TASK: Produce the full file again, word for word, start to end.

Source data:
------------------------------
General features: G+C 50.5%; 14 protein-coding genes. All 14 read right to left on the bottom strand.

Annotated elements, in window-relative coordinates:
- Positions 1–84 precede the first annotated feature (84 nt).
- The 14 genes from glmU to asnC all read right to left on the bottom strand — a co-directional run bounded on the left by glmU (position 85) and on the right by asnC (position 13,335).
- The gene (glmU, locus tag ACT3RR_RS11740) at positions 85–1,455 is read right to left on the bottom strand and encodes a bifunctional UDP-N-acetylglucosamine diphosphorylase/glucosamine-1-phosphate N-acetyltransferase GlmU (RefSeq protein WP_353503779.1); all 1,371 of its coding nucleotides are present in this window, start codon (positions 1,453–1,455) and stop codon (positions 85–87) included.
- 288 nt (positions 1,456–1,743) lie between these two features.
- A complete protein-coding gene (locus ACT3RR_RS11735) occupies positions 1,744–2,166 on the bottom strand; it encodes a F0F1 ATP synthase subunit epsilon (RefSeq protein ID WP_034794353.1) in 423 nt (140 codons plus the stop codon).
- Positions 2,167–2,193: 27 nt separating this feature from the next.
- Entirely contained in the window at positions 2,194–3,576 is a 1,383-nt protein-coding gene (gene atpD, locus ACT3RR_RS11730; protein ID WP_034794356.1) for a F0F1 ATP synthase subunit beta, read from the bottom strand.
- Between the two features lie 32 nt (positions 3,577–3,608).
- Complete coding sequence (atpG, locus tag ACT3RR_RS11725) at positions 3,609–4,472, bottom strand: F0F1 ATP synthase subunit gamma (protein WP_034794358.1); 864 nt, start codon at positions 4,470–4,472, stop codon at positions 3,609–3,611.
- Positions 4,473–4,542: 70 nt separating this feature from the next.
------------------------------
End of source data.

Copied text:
General features: G+C 50.5%; 14 protein-coding genes. All 14 read right to left on the bottom strand.

Annotated elements, in window-relative coordinates:
- Positions 1–84 precede the first annotated feature (84 nt).
- The 14 genes from glmU to asnC all read right to left on the bottom strand — a co-directional run bounded on the left by glmU (position 85) and on the right by asnC (position 13,335).
- The gene (glmU, locus tag ACT3RR_RS11740) at positions 85–1,455 is read right to left on the bottom strand and encodes a bifunctional UDP-N-acetylglucosamine diphosphorylase/glucosamine-1-phosphate N-acetyltransferase GlmU (RefSeq protein WP_353503779.1); all 1,371 of its coding nucleotides are present in this window, start codon (positions 1,453–1,455) and stop codon (positions 85–87) included.
- 288 nt (positions 1,456–1,743) lie between these two features.
- A complete protein-coding gene (locus ACT3RR_RS11735) occupies positions 1,744–2,166 on the bottom strand; it encodes a F0F1 ATP synthase subunit epsilon (RefSeq protein ID WP_034794353.1) in 423 nt (140 codons plus the stop codon).
- Positions 2,167–2,193: 27 nt separating this feature from the next.
- Entirely contained in the window at positions 2,194–3,576 is a 1,383-nt protein-coding gene (gene atpD, locus ACT3RR_RS11730; protein ID WP_034794356.1) for a F0F1 ATP synthase subunit beta, read from the bottom strand.
- Between the two features lie 32 nt (positions 3,577–3,608).
- Complete coding sequence (atpG, locus tag ACT3RR_RS11725) at positions 3,609–4,472, bottom strand: F0F1 ATP synthase subunit gamma (protein WP_034794358.1); 864 nt, start codon at positions 4,470–4,472, stop codon at positions 3,609–3,611.
- Positions 4,473–4,542: 70 nt separating this feature from the next.